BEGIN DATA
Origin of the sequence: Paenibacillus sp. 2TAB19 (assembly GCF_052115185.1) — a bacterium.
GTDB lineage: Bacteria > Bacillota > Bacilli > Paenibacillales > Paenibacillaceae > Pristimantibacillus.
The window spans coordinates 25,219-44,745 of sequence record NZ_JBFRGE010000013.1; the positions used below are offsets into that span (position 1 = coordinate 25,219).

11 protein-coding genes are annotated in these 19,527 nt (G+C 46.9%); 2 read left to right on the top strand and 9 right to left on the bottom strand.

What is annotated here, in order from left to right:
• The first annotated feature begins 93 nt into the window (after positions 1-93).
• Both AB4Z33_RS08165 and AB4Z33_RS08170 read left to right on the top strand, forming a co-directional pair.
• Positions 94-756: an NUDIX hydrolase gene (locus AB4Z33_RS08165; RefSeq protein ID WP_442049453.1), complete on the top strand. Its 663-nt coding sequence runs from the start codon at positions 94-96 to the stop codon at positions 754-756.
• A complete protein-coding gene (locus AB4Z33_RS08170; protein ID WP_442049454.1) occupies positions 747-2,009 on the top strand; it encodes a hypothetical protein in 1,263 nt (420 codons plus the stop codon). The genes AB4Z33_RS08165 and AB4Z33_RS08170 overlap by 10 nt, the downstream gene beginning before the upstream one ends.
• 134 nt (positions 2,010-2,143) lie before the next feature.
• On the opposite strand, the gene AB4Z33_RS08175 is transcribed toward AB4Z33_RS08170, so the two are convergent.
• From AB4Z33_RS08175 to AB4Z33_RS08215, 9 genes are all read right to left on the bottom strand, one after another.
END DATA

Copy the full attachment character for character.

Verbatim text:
Origin of the sequence: Paenibacillus sp. 2TAB19 (assembly GCF_052115185.1) — a bacterium.
GTDB lineage: Bacteria > Bacillota > Bacilli > Paenibacillales > Paenibacillaceae > Pristimantibacillus.
The window spans coordinates 25,219-44,745 of sequence record NZ_JBFRGE010000013.1; the positions used below are offsets into that span (position 1 = coordinate 25,219).

11 protein-coding genes are annotated in these 19,527 nt (G+C 46.9%); 2 read left to right on the top strand and 9 right to left on the bottom strand.

What is annotated here, in order from left to right:
• The first annotated feature begins 93 nt into the window (after positions 1-93).
• Both AB4Z33_RS08165 and AB4Z33_RS08170 read left to right on the top strand, forming a co-directional pair.
• Positions 94-756: an NUDIX hydrolase gene (locus AB4Z33_RS08165; RefSeq protein ID WP_442049453.1), complete on the top strand. Its 663-nt coding sequence runs from the start codon at positions 94-96 to the stop codon at positions 754-756.
• A complete protein-coding gene (locus AB4Z33_RS08170; protein ID WP_442049454.1) occupies positions 747-2,009 on the top strand; it encodes a hypothetical protein in 1,263 nt (420 codons plus the stop codon). The genes AB4Z33_RS08165 and AB4Z33_RS08170 overlap by 10 nt, the downstream gene beginning before the upstream one ends.
• 134 nt (positions 2,010-2,143) lie before the next feature.
• On the opposite strand, the gene AB4Z33_RS08175 is transcribed toward AB4Z33_RS08170, so the two are convergent.
• From AB4Z33_RS08175 to AB4Z33_RS08215, 9 genes are all read right to left on the bottom strand, one after another.